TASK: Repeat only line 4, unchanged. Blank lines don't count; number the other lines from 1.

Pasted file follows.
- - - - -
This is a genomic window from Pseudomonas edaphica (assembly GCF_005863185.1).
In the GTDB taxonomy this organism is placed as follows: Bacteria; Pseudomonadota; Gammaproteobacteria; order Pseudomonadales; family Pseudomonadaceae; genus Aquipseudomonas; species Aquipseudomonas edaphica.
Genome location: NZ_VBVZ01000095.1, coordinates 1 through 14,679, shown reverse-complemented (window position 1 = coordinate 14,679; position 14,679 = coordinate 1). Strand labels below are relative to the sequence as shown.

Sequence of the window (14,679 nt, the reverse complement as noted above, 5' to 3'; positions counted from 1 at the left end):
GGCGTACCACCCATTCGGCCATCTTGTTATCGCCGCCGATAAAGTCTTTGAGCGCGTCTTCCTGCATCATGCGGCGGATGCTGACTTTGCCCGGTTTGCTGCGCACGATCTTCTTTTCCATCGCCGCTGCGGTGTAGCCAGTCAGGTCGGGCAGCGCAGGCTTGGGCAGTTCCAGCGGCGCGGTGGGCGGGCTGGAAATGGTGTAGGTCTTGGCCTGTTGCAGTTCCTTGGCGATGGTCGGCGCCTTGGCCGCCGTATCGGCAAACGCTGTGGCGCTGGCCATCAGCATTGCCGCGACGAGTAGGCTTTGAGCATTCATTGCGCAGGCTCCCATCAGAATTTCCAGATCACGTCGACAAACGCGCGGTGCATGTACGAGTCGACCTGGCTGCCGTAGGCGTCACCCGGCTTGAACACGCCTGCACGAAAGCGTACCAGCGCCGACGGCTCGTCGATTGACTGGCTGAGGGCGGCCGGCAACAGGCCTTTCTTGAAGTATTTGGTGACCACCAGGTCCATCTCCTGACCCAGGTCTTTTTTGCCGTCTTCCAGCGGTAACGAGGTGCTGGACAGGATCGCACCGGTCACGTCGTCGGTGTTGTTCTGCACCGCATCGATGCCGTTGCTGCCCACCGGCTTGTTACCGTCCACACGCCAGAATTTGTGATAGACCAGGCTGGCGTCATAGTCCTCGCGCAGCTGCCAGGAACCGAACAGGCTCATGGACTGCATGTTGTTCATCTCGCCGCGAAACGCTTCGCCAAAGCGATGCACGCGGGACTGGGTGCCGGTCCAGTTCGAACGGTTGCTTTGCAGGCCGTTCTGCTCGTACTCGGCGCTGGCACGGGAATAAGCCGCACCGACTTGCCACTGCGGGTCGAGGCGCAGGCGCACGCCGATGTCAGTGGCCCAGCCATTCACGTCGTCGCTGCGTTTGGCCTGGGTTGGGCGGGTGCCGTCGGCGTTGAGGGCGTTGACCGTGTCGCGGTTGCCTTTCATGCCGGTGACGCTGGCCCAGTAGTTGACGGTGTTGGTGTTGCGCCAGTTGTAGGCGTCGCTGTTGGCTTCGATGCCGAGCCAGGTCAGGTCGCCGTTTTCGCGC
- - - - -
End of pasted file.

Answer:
Sequence of the window (14,679 nt, the reverse complement as noted above, 5' to 3'; positions counted from 1 at the left end):